Hm. Okay I’m really going to stretch here for plausibility but…
The VA hospital didn’t make the original mistaken diagnosis.
And here if you get some kind of test, you usually aren’t called unless something is wrong. For important life or death things they usually call you anyway so you don’t rip your hair out wondering “Are the results back??? Are the results back???”
But maaaaybe (and it’s still pretty unlikely). When the nurses/staff/whoever got the test results back and they saw “normal” they just stuck it in the “to file” pile of stuff.
If the doctor had a big patient load he might never have thought to mention anything because it wasn’t in the “uh-oh, call the patient!” pile of stuff.
Again, it’s really reaching.
Nah, forget it! It’s reaching too much. It’s too :dubious:
But didn’t Malone ever ask “Why am I not on medication? I keep reading about drug cocktails and stuff. How come you haven’t given me any prescription?”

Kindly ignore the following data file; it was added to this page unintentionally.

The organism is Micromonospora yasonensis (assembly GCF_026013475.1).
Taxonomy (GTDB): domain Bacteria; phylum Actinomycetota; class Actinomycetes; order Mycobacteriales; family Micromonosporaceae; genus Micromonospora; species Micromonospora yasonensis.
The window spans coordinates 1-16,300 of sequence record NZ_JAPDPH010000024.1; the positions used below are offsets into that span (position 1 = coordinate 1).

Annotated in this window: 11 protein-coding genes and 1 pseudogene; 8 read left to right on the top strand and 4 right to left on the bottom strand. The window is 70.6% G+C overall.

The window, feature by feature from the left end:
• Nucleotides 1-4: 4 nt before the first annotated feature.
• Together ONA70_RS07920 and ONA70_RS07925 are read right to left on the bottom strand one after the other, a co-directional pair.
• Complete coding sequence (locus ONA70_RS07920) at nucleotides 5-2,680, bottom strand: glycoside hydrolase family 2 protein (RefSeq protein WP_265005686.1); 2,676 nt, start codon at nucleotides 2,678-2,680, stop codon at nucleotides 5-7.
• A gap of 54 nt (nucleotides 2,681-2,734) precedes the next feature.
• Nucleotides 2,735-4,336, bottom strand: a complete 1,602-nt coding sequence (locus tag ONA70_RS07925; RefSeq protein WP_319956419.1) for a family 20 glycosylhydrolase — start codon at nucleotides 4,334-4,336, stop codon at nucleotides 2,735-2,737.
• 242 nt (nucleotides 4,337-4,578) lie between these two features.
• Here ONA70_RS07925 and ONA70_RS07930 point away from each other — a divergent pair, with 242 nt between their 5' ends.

If I was diagnosed with something THAT significant, I’d read up like crazy. If I felt like I wasn’t being treated I’d ask why, why, why? Malone attended support groups, lost friends to AIDS, so I would expect that he’d have some familiarity or expectations HIV treatment. But he never questioned why he wasn’t being treated for HIV like anyone else? That’s weird too.
If I had Tumor X, and everyone else in my support group with Tumor X was getting chemo except me, I’d ask “Hey, Doc. Why am I the only one not getting chemo for Tumor X?” Weird all around.